US 6628281 B1 Abstract Apparatus and methods are provided to perform volume rendering via composited texture-mapped convex polyhedra. This is accomplished by generating a sequence of z polygons defined by the intersection of a sequence of z planes parallel to the view plane with the convex polyhedron. The vertices of the convex polyhedron are numbered sequentially based on z-axis depth and this defines a sequence of slabs that are bounded by z planes intersecting the vertices. The edges of the convex polyhedron are numbered based on viewing the polyhedron along an axis from the closest vertex to the furthest vertex. A data structure maintains a list of active edges for each slab, where an edge is “active” if the edge intersects any z plane in the slab. Each vertex in the z polygon is defined by the intersection of an active edge with the z plane. The z polygon is rendered by connecting adjacent vertices, where the ordering is determined by the order of the active edges in the slab. Each edge of the z polygon can be rendered by performing only three multiplications, two additions, and one subtraction. These computationally efficient methods make volume rendering via texture mapping feasible.
Claims(36) 1. A method for rendering a z polygon formed by an intersection of a screen-aligned plane with a bounding volume, the method comprising the computer-implemented steps of:
determining an ordered set of bounding volume edges intersected by the screen-aligned plane;
for the ordered set of bounding volume edges, calculating a corresponding ordered set of z polygon vertices, wherein each vertex in the ordered set of z polygon vertices is determined by the intersection of the screen-aligned plane with a corresponding edge from the ordered set of bounding volume edges; and
rendering the z polygon by connecting the z polygon vertices of the ordered set of z polygon vertices in an order corresponding to the ordered set of z polygon vertices, wherein:
the bounding volume is a parallelepiped with eight vertices and twelve edges;
the eight vertices are sorted based on increasing z depth;
the parallelepiped has one of a first orientation and a second orientation;
each vertex of the parallelepiped is at a distinct z depth in either the first orientation or the second orientation; and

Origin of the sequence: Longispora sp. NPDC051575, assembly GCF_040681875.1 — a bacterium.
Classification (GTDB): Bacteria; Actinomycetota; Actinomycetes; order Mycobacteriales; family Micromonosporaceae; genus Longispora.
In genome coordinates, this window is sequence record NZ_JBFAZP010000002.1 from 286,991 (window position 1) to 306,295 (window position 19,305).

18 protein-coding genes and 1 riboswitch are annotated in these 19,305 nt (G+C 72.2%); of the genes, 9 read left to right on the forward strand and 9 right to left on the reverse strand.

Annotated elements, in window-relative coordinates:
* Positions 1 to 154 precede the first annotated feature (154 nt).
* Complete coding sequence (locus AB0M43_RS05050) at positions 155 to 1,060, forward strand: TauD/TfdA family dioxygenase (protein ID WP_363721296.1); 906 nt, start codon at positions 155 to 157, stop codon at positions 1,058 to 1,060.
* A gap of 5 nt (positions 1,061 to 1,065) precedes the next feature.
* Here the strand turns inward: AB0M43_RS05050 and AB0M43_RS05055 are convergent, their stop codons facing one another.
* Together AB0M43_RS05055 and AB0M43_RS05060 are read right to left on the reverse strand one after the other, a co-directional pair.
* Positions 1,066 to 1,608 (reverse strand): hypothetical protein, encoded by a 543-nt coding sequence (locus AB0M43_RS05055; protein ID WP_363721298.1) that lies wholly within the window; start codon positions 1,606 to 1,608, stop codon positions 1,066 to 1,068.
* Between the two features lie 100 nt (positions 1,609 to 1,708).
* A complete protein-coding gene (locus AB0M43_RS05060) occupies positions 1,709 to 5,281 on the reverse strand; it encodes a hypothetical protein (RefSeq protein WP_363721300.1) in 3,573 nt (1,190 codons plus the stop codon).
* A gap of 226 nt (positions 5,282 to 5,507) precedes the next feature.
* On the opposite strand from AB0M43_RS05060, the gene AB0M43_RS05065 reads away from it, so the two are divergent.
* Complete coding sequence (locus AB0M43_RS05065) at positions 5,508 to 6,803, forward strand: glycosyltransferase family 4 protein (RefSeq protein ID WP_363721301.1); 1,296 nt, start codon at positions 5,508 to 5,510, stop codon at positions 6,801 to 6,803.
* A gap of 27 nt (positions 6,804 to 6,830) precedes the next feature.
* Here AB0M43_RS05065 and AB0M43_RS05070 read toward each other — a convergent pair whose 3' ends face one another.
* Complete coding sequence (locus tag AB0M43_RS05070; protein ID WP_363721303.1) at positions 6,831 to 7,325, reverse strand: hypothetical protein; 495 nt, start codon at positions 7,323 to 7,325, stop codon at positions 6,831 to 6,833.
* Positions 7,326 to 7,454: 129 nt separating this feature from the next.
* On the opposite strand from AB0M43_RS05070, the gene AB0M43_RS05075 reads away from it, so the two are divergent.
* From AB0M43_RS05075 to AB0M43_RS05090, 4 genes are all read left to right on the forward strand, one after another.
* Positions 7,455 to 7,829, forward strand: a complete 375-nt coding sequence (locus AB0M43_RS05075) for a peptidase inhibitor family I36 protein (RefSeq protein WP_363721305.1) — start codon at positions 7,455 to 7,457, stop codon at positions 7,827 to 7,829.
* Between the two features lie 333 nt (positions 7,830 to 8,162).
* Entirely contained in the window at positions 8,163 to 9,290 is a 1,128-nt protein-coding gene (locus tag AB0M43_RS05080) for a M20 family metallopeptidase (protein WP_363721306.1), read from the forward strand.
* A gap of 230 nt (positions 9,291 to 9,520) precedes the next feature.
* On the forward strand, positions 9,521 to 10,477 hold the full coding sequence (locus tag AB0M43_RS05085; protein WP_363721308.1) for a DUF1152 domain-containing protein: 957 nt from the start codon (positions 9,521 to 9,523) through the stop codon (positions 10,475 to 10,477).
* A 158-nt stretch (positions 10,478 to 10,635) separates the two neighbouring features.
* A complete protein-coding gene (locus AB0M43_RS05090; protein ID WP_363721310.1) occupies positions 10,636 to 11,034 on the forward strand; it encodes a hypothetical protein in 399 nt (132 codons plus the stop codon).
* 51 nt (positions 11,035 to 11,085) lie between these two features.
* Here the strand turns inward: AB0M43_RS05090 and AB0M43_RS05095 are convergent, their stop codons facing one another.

a calculation to draw each edge of the z polygon requires only three multiplications, two additions, and one subtraction.
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16. A method to perform volume rendering via texture mapping for a bounding volume, comprising:
ordering a plurality of vertices of the bounding volume;
ordering a plurality of edges of the bounding volume based on the ordering of the plurality of vertices;
identifying a plurality of slabs, based on the relative positions of the plurality of vertices;
identifying a plurality of active edges for each slab, wherein an active edge is an edge from the plurality of edges that is intersected by the slab;
ordering a plurality of vertices of a z polygon, wherein a vertex of a z polygon is defined by an intersection of an active edge and a view-plane-aligned plane in a slab;
rendering a plurality of edges of a z polygon, wherein an edge connects two consecutively ordered vertices of the z polygon; and
performing volume rendering by rendering a series of z polygons, wherein
rendering a plurality of edges of a z polygon requires three multiplications, two additions, and one subtraction for each edge.
17. The method of
18. The method of
19. A method for displaying a bounding volume, comprising:
storing data in a memory representing the bounding volume;
generating additional data for display of the bounding volume; and
using the additional data to render the bounding volume, wherein the additional data includes:
determining an ordered set of vertices of the bounding volume based of the data stored in the memory,
determining an ordered set of edges of the bounding volume based on the ordered set of vertices,
identifying a plurality of slabs based on relative positions of the ordered set of vertices,
generating a sequence of z polygons based on intersections of the bounding volume with a sequence of view-plane-aligned planes in the plurality of slabs, and;
displaying the bounding volume based on volume rendering by displaying the sequence of z polygons, wherein generating the sequence of z polygons includes rendering a plurality of edges of the z polygons resulting from the sequence of view-plane-aligned planes intersecting the bounding volume, and wherein rendering each edge of the z polygons requires three multiplications, two additions, and one subtraction.
20. The method of
21. The method of
22. A rendering apparatus to perform volume rendering via texture mapping for a bounding volume, comprising: